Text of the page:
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Many Europeans are groaning under rising real estate prices on the continent. But because things are worse on the other side of the Atlantic, more and more U.S. citizens are moving permanently to the EU. The number of emigrants moving away from the United States to Europe has risen significan...tly, according to a report by the Bloomberg news agency
According to the report, southern Europe is particularly popular. The number of U.S. citizens living permanently in Portugal has thus increased by 45 percent in 2021 compared to the previous year. Most recently, just under 7,000 Americans lived in the country, in 2018 it had been less than half. Also high on the list is Spain. According to Bloomberg, the number of U.S.-born residents grew 13 percent between 2019 and 2021. Both countries are specifically luring foreign property buyers with so-called golden visas: Those who invest between 350,000 and 500,000 euros in the country are allowed to stay permanently.
Fear of violence in US cities
Unlike in the past, however, Europe is apparently no longer of interest only to well-heeled U.S. citizens. Bloomberg has spoken with some of the expatriates, many of whom are from the middle class. Like Stephanie Synclair, who bought a house for herself and her son in Italy in April. In the U.S. metropolis of Atlanta, she had previously had to pay $3,000 a month for four rooms - and had had no chance of finding an affordable home of her own, despite reserves of $300,000. Instead, she has now found what she is looking for in Sicily. She even got a small store for 60,000 euros. Synclair is an entrepreneur, she wants to continue her business from Italy, remotely.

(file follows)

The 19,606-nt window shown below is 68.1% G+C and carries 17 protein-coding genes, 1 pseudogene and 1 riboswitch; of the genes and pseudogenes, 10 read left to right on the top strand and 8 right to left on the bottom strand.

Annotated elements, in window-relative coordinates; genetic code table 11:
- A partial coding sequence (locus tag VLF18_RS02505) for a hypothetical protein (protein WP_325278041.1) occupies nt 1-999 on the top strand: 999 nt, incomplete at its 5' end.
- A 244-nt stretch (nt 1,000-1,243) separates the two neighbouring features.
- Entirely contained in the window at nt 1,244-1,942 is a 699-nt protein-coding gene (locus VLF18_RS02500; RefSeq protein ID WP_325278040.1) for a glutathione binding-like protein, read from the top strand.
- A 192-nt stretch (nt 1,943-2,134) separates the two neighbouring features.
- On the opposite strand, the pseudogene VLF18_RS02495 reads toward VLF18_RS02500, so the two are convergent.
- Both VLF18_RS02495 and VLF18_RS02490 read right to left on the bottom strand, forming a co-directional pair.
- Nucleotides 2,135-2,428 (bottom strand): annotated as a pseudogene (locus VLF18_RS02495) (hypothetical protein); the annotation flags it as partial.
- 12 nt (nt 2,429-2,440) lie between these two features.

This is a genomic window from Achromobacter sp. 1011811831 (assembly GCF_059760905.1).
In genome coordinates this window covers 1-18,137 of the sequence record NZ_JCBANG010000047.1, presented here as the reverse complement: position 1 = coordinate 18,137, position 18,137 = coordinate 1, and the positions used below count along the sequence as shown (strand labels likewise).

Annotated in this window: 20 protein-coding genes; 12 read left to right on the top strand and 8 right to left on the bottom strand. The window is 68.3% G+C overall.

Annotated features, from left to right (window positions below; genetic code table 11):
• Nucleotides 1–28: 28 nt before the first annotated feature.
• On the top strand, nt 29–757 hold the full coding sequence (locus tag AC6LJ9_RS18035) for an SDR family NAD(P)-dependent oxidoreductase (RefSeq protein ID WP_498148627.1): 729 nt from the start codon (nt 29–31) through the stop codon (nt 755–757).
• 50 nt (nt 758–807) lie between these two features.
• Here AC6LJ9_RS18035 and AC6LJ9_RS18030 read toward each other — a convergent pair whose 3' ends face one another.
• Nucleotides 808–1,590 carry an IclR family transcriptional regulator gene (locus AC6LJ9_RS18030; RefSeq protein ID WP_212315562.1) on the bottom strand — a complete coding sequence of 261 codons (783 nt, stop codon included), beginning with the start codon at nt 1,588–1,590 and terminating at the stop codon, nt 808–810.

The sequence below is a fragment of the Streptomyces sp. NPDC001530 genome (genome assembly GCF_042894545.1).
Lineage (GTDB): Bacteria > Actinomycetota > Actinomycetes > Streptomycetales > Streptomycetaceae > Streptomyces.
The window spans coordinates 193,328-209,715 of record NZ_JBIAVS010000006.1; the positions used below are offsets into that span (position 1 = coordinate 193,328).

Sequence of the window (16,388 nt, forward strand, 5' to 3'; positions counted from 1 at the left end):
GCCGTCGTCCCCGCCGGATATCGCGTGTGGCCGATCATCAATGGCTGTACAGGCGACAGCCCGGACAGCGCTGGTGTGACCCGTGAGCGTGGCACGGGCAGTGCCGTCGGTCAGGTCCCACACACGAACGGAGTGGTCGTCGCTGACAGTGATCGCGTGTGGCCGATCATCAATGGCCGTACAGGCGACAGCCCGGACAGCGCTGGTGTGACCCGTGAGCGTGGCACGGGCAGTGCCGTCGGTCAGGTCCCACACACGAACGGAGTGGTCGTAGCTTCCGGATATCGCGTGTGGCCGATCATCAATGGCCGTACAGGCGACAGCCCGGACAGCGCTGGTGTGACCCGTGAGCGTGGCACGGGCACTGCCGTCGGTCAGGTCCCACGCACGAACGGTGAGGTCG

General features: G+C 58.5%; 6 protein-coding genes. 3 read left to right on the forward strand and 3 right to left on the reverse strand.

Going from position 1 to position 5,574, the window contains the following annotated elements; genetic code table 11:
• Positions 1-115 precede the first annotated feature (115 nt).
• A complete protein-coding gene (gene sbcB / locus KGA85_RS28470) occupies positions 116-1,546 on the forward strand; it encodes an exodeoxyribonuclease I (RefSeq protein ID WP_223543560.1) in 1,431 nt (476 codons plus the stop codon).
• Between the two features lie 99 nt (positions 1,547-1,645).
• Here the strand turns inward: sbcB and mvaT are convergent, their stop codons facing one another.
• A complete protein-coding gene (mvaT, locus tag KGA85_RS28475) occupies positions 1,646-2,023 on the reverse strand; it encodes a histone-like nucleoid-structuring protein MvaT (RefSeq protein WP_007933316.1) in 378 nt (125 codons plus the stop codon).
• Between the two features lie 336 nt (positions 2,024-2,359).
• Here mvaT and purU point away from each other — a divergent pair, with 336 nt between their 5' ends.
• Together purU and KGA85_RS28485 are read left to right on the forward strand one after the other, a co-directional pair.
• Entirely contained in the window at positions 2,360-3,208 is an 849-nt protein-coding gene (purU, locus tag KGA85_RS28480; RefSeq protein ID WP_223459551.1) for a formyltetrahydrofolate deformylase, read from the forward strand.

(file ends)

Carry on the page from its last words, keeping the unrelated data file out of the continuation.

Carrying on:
She would never have sought to buy in Italy if the market in the U.S. hadn't been so crazy, Synclair said. Now she's looking forward to bella vita with good food and wine. She plans to open a literary club in the small store.
Jamie Dixon, on the other hand, moved from Los Angeles to Portugal a year ago with her daughter and husband. The CEO of a tech start-up initially lived in a two-bedroom mobile home in Malibu. There wasnt enough money for more.
Now the family lives in the coastal town of Cascais, near Lisbon, in a three-bedroom, three-bathroom apartment. It also has its own roof terrace. But that's not the only reason the family left the United States. Violence has increased so much in the U.S., Bloomberg quotes Dixon as saying. I wanted to give my child a normal childhood.